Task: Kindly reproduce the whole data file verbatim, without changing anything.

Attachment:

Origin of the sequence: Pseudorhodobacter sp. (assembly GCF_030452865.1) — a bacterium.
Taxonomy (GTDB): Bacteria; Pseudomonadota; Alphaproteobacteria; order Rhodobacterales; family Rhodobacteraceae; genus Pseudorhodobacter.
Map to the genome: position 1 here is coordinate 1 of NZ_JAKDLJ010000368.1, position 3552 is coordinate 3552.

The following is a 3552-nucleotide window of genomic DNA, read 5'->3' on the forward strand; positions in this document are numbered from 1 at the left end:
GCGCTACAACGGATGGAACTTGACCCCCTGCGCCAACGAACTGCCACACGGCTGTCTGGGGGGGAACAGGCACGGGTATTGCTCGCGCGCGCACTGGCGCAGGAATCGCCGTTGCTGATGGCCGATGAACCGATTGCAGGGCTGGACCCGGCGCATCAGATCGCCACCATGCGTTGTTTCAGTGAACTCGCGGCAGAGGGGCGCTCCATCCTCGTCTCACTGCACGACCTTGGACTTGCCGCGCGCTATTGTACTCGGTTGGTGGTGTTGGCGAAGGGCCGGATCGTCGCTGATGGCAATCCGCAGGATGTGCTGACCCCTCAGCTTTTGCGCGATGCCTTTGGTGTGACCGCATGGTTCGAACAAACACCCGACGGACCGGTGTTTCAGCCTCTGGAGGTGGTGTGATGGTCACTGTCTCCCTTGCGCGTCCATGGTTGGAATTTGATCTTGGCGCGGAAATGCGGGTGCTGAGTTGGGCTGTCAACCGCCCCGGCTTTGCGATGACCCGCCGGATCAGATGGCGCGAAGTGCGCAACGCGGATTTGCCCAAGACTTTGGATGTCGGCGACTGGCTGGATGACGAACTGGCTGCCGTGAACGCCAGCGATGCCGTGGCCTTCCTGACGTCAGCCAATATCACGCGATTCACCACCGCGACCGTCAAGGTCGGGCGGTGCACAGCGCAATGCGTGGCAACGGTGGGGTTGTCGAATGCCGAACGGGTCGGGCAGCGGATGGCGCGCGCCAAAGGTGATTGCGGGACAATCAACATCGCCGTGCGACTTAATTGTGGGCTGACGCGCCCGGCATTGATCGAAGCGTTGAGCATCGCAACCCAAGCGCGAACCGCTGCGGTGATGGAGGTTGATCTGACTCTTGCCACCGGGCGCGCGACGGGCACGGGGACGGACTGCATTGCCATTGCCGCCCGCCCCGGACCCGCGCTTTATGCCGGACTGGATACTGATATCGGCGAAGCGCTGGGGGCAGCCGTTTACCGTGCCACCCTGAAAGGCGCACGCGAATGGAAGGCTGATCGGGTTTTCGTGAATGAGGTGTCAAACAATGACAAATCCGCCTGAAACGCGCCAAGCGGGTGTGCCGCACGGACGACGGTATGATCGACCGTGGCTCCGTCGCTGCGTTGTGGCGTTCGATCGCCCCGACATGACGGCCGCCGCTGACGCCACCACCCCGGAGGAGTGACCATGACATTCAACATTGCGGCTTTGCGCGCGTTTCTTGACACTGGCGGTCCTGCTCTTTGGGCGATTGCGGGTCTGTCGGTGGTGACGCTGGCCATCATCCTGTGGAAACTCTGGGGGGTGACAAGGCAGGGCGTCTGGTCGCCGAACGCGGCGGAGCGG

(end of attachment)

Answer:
Origin of the sequence: Pseudorhodobacter sp. (assembly GCF_030452865.1) — a bacterium.
Taxonomy (GTDB): Bacteria; Pseudomonadota; Alphaproteobacteria; order Rhodobacterales; family Rhodobacteraceae; genus Pseudorhodobacter.
Map to the genome: position 1 here is coordinate 1 of NZ_JAKDLJ010000368.1, position 3552 is coordinate 3552.

The following is a 3552-nucleotide window of genomic DNA, read 5'->3' on the forward strand; positions in this document are numbered from 1 at the left end:
GCGCTACAACGGATGGAACTTGACCCCCTGCGCCAACGAACTGCCACACGGCTGTCTGGGGGGGAACAGGCACGGGTATTGCTCGCGCGCGCACTGGCGCAGGAATCGCCGTTGCTGATGGCCGATGAACCGATTGCAGGGCTGGACCCGGCGCATCAGATCGCCACCATGCGTTGTTTCAGTGAACTCGCGGCAGAGGGGCGCTCCATCCTCGTCTCACTGCACGACCTTGGACTTGCCGCGCGCTATTGTACTCGGTTGGTGGTGTTGGCGAAGGGCCGGATCGTCGCTGATGGCAATCCGCAGGATGTGCTGACCCCTCAGCTTTTGCGCGATGCCTTTGGTGTGACCGCATGGTTCGAACAAACACCCGACGGACCGGTGTTTCAGCCTCTGGAGGTGGTGTGATGGTCACTGTCTCCCTTGCGCGTCCATGGTTGGAATTTGATCTTGGCGCGGAAATGCGGGTGCTGAGTTGGGCTGTCAACCGCCCCGGCTTTGCGATGACCCGCCGGATCAGATGGCGCGAAGTGCGCAACGCGGATTTGCCCAAGACTTTGGATGTCGGCGACTGGCTGGATGACGAACTGGCTGCCGTGAACGCCAGCGATGCCGTGGCCTTCCTGACGTCAGCCAATATCACGCGATTCACCACCGCGACCGTCAAGGTCGGGCGGTGCACAGCGCAATGCGTGGCAACGGTGGGGTTGTCGAATGCCGAACGGGTCGGGCAGCGGATGGCGCGCGCCAAAGGTGATTGCGGGACAATCAACATCGCCGTGCGACTTAATTGTGGGCTGACGCGCCCGGCATTGATCGAAGCGTTGAGCATCGCAACCCAAGCGCGAACCGCTGCGGTGATGGAGGTTGATCTGACTCTTGCCACCGGGCGCGCGACGGGCACGGGGACGGACTGCATTGCCATTGCCGCCCGCCCCGGACCCGCGCTTTATGCCGGACTGGATACTGATATCGGCGAAGCGCTGGGGGCAGCCGTTTACCGTGCCACCCTGAAAGGCGCACGCGAATGGAAGGCTGATCGGGTTTTCGTGAATGAGGTGTCAAACAATGACAAATCCGCCTGAAACGCGCCAAGCGGGTGTGCCGCACGGACGACGGTATGATCGACCGTGGCTCCGTCGCTGCGTTGTGGCGTTCGATCGCCCCGACATGACGGCCGCCGCTGACGCCACCACCCCGGAGGAGTGACCATGACATTCAACATTGCGGCTTTGCGCGCGTTTCTTGACACTGGCGGTCCTGCTCTTTGGGCGATTGCGGGTCTGTCGGTGGTGACGCTGGCCATCATCCTGTGGAAACTCTGGGGGGTGACAAGGCAGGGCGTCTGGTCGCCGAACGCGGCGGAGCGG